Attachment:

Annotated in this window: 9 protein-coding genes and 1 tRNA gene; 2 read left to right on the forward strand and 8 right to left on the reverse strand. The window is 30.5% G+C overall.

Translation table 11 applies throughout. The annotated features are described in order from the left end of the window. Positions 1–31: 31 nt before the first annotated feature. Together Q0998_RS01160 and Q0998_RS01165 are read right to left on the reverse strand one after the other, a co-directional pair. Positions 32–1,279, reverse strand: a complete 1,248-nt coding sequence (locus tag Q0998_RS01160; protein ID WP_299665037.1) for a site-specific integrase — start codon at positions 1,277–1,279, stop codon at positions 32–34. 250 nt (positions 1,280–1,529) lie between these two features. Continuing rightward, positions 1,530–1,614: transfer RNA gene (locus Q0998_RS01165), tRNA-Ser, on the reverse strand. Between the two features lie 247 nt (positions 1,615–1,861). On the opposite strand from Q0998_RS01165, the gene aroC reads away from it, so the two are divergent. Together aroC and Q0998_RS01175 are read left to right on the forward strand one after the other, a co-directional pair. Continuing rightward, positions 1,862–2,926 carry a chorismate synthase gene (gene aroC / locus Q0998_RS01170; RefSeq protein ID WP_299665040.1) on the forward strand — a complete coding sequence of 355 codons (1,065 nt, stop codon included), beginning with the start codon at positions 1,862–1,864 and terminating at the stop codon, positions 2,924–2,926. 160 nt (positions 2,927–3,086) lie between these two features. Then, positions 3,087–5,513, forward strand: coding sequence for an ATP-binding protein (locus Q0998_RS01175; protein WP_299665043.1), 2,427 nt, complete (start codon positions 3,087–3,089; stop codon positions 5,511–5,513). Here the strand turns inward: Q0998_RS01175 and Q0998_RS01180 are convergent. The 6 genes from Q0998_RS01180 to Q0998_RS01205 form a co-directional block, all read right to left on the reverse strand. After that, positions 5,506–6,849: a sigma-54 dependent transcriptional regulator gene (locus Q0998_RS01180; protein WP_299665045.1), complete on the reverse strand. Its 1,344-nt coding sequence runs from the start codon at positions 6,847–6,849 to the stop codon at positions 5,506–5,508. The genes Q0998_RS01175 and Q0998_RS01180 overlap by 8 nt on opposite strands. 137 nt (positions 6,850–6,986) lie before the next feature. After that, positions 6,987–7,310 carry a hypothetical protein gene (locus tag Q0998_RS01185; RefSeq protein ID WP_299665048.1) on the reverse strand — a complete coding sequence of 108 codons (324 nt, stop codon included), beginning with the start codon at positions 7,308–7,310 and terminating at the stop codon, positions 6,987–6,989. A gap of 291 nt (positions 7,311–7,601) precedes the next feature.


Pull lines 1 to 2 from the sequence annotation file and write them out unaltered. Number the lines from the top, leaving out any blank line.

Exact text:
Annotated in this window: 9 protein-coding genes and 1 tRNA gene; 2 read left to right on the forward strand and 8 right to left on the reverse strand. The window is 30.5% G+C overall.

Translation table 11 applies throughout. The annotated features are described in order from the left end of the window. Positions 1–31: 31 nt before the first annotated feature. Together Q0998_RS01160 and Q0998_RS01165 are read right to left on the reverse strand one after the other, a co-directional pair. Positions 32–1,279, reverse strand: a complete 1,248-nt coding sequence (locus tag Q0998_RS01160; protein ID WP_299665037.1) for a site-specific integrase — start codon at positions 1,277–1,279, stop codon at positions 32–34. 250 nt (positions 1,280–1,529) lie between these two features. Continuing rightward, positions 1,530–1,614: transfer RNA gene (locus Q0998_RS01165), tRNA-Ser, on the reverse strand. Between the two features lie 247 nt (positions 1,615–1,861). On the opposite strand from Q0998_RS01165, the gene aroC reads away from it, so the two are divergent. Together aroC and Q0998_RS01175 are read left to right on the forward strand one after the other, a co-directional pair. Continuing rightward, positions 1,862–2,926 carry a chorismate synthase gene (gene aroC / locus Q0998_RS01170; RefSeq protein ID WP_299665040.1) on the forward strand — a complete coding sequence of 355 codons (1,065 nt, stop codon included), beginning with the start codon at positions 1,862–1,864 and terminating at the stop codon, positions 2,924–2,926. 160 nt (positions 2,927–3,086) lie between these two features. Then, positions 3,087–5,513, forward strand: coding sequence for an ATP-binding protein (locus Q0998_RS01175; protein WP_299665043.1), 2,427 nt, complete (start codon positions 3,087–3,089; stop codon positions 5,511–5,513). Here the strand turns inward: Q0998_RS01175 and Q0998_RS01180 are convergent. The 6 genes from Q0998_RS01180 to Q0998_RS01205 form a co-directional block, all read right to left on the reverse strand. After that, positions 5,506–6,849: a sigma-54 dependent transcriptional regulator gene (locus Q0998_RS01180; protein WP_299665045.1), complete on the reverse strand. Its 1,344-nt coding sequence runs from the start codon at positions 6,847–6,849 to the stop codon at positions 5,506–5,508. The genes Q0998_RS01175 and Q0998_RS01180 overlap by 8 nt on opposite strands. 137 nt (positions 6,850–6,986) lie before the next feature. After that, positions 6,987–7,310 carry a hypothetical protein gene (locus tag Q0998_RS01185; RefSeq protein ID WP_299665048.1) on the reverse strand — a complete coding sequence of 108 codons (324 nt, stop codon included), beginning with the start codon at positions 7,308–7,310 and terminating at the stop codon, positions 6,987–6,989. A gap of 291 nt (positions 7,311–7,601) precedes the next feature.